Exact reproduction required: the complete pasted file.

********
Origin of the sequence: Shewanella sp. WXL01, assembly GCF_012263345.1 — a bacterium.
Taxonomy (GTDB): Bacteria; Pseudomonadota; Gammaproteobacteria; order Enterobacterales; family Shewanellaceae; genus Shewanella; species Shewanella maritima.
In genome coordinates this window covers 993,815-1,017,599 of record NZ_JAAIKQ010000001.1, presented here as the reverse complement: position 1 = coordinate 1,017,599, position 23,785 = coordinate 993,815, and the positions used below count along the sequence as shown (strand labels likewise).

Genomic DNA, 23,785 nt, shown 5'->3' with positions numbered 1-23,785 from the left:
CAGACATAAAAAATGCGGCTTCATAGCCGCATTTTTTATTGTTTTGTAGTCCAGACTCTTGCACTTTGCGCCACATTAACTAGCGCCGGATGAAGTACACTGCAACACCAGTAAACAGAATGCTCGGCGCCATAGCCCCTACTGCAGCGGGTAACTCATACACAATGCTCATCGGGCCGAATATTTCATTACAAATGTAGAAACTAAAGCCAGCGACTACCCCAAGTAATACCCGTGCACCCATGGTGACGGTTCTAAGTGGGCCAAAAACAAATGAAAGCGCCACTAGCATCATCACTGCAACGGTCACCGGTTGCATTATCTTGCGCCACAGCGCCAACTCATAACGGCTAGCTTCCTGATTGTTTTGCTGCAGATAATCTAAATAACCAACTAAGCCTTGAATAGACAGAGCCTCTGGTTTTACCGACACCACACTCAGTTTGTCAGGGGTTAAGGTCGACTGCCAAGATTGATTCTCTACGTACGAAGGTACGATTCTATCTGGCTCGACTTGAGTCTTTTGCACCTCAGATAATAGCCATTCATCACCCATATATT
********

Origin of the sequence: Shewanella sp. WXL01, assembly GCF_012263345.1 — a bacterium.
Taxonomy (GTDB): Bacteria; Pseudomonadota; Gammaproteobacteria; order Enterobacterales; family Shewanellaceae; genus Shewanella; species Shewanella maritima.
In genome coordinates this window covers 993,815-1,017,599 of record NZ_JAAIKQ010000001.1, presented here as the reverse complement: position 1 = coordinate 1,017,599, position 23,785 = coordinate 993,815, and the positions used below count along the sequence as shown (strand labels likewise).

Genomic DNA, 23,785 nt, shown 5'->3' with positions numbered 1-23,785 from the left:
CAGACATAAAAAATGCGGCTTCATAGCCGCATTTTTTATTGTTTTGTAGTCCAGACTCTTGCACTTTGCGCCACATTAACTAGCGCCGGATGAAGTACACTGCAACACCAGTAAACAGAATGCTCGGCGCCATAGCCCCTACTGCAGCGGGTAACTCATACACAATGCTCATCGGGCCGAATATTTCATTACAAATGTAGAAACTAAAGCCAGCGACTACCCCAAGTAATACCCGTGCACCCATGGTGACGGTTCTAAGTGGGCCAAAAACAAATGAAAGCGCCACTAGCATCATCACTGCAACGGTCACCGGTTGCATTATCTTGCGCCACAGCGCCAACTCATAACGGCTAGCTTCCTGATTGTTTTGCTGCAGATAATCTAAATAACCAACTAAGCCTTGAATAGACAGAGCCTCTGGTTTTACCGACACCACACTCAGTTTGTCAGGGGTTAAGGTCGACTGCCAAGATTGATTCTCTACGTACGAAGGTACGATTCTATCTGGCTCGACTTGAGTCTTTTGCACCTCAGATAATAGCCATTCATCACCCATATATT